The so-called JPII generation is struggling to keep the faith in a turbulent world, says Anna Arco We were sitting in the dark glued to CNN, de spite the streaming sunshine outside. It was the Easter holidays and I was on the other side of the Atlantic waiting intently for news from Rome. My father, the newsjunkie, called us to the television two days earlier when Pope John Paul II went into septic shock. From afar we saw the crowds gather in St Peter’s Square and keep watch over the three lit windows of the Apostolic Palace which John Paul II had flung open to the world. When Archbishop Leonardo Sandri emerged from the papal apartments, we knew it was over. “We all feel like orphans this evening” he said. I think we cried.
Even though his death had been long in coming and his suffering a witness of love, it was still a shock. I remember sending text messages full of the banalities of mourning to friends and cousins in Europe. Could they believe that the only pope we had ever known had died? Born in the late 1970s and early 1980s, my peers and I had never known another pope. He was our pope. He loved us. And we in turn, loved him.
Photos document my first and only encounter with Pope John Paul II. I don’t remember it, but they show a chubby three-year-old in a pretty frock escaping from her mother’s grasp to hug the Holy Father (see photo overleaf). They also show John Paul II bending down to lift up a forward toddler, always ready to embrace children and young people. Throughout my childhood he was everywhere: in pictures in presbyteries, in the newspapers, on the television, on books and prayer cards.
For young Catholics, he was always present – like Mother Teresa – a beacon of hope and virtue in idealistic times. He was an embodiment of the change that swept Europe in the 1980s, the euphoria experienced on either side of the Berlin Wall as it fell and the hope with which the world approached the beginning of the Third Millenium. Humorous, charismatic and fun-loving, he was a pope who understood the young and spoke to us. And we came to celebrate the Eucharist with him in our millions, in Częstochowa, Denver, Manila, Paris, Toronto and Rome.
Where young people today shout “Be-ne-detto”, the late pope was accompanied by hordes of teenagers and twentysomethings chanting: “John Paul II, we love you” wherever he went. I remember joining in, aged 13, standing in the drizzle of a cold Saturday in Central Park before the Mass for young people during his 1995 visit to the United States. Although it was only October, the Pope sang a Christmas carol in Polish to the whooping, clapping and cheering of the congregation. “Why are you clapping?” he asked. “You don’t know what the song says!” And then there was silence.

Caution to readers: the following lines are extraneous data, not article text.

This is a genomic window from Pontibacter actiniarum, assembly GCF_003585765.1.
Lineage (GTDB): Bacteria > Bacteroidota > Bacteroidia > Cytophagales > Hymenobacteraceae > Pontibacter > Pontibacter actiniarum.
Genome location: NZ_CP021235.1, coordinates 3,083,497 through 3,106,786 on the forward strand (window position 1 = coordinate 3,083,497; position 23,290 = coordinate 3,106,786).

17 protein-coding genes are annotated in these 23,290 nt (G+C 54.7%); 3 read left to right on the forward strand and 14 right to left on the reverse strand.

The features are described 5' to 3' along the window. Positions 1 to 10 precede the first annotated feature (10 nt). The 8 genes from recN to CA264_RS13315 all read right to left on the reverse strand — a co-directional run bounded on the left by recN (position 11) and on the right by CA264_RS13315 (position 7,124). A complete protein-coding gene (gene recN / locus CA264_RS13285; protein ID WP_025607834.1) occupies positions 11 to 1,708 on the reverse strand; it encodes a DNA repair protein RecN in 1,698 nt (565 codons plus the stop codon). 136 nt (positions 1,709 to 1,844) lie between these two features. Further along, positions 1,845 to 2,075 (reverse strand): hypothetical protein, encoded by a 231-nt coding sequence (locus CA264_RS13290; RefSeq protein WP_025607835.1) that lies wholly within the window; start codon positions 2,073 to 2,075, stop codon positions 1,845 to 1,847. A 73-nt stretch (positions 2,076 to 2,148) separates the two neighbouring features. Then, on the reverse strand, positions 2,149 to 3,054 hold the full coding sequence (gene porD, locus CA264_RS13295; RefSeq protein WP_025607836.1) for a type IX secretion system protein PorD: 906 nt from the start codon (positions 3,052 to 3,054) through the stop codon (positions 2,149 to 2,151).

In his homily that day John Paul II appealed to the young, calling them to help the Church enter the Third Millenium. He said: “You young people will live most of your lives in the next Millennium. You must help the Holy Spirit to shape its social, moral and spiritual character. You must transmit your joy in being adopted sons and daughters of God ✒ through the creative power of the Holy Spirit. Do this with the help of Mary, Mother of Jesus. Cling to her rosary, and you will never wander far from her side. The Pope is speaking to all of you. Not only to the young people. The Pope asks you to do this. He knows that you will do this, and for this he loves you. Then you can tell the whole world that you gave the Pope his Christmas present in October, in New York, in Central Park. Do not be afraid! The power of the Holy Spirit is with you!” In the Jubilee Year, World Youth Day in Rome drew two million youngsters to the Eternal City. I didn’t go, but remember speaking to my cousin who had spent the night outside sleeping on the cobbles of St Peter’s Square. It was an exhilarating experience, she said Much has changed since John Paul II’s funeral drew four million people to the biggest mass pilgrimage to Rome in history. His reputation has been overshadowed by the Church’s failings over clerical abuse and the corruption in the Curia surrounding the case of Fr Marcial Maciel and the Legionaries of Christ.
A good number of my contem poraries who loved the late pope have since stopped attending Mass regularly or almost completely abandoned the practice of the faith. The times feel more serious, more austere. The peace that people hoped for after the end of the Cold War has failed to materialise and the world seems to be erupting again in violence. A decade into the new millenium there is the sense that Pope Benedict is continuing the work begun by John Paul II. If John Paul II worked horizontally, reaching out to the whole world, Benedict is working vertically, deepening the roots of the faith. The JPII generation is very fortunate to have had John Paul II as the pope of its childhood and youth and to have Benedict XVI as the pope of its adulthood.
Some people say that John Paul II’s greatest legacy is the Theology of the Body he developed in response to the sexual revolution; others say it is the continued success of the World Youth Days he initiated.
The last time I saw Pope John Paul II in the flesh was on a hot September day in St Peter’s Square in 2004 when he beatified Anne Catherine Emmerich and Emperor Charles of Austria. This was not the Pope singing the Christmas carol in Central Park I remembered. Hunched in his chair, almost unable to speak, he was an image of Calvary.
It was the gift of himself, the energy, enthusiasm and holiness with which he reached out to the young and the old, that was his biggest legacy. This was made most evident not in the great pageants of his life, but in the public suffering and pain of his final years. If we, the John Paul II generation, can take that witness of suffering into our adulthood and old age it will be a lesson of love and humility which will serve us well. ◆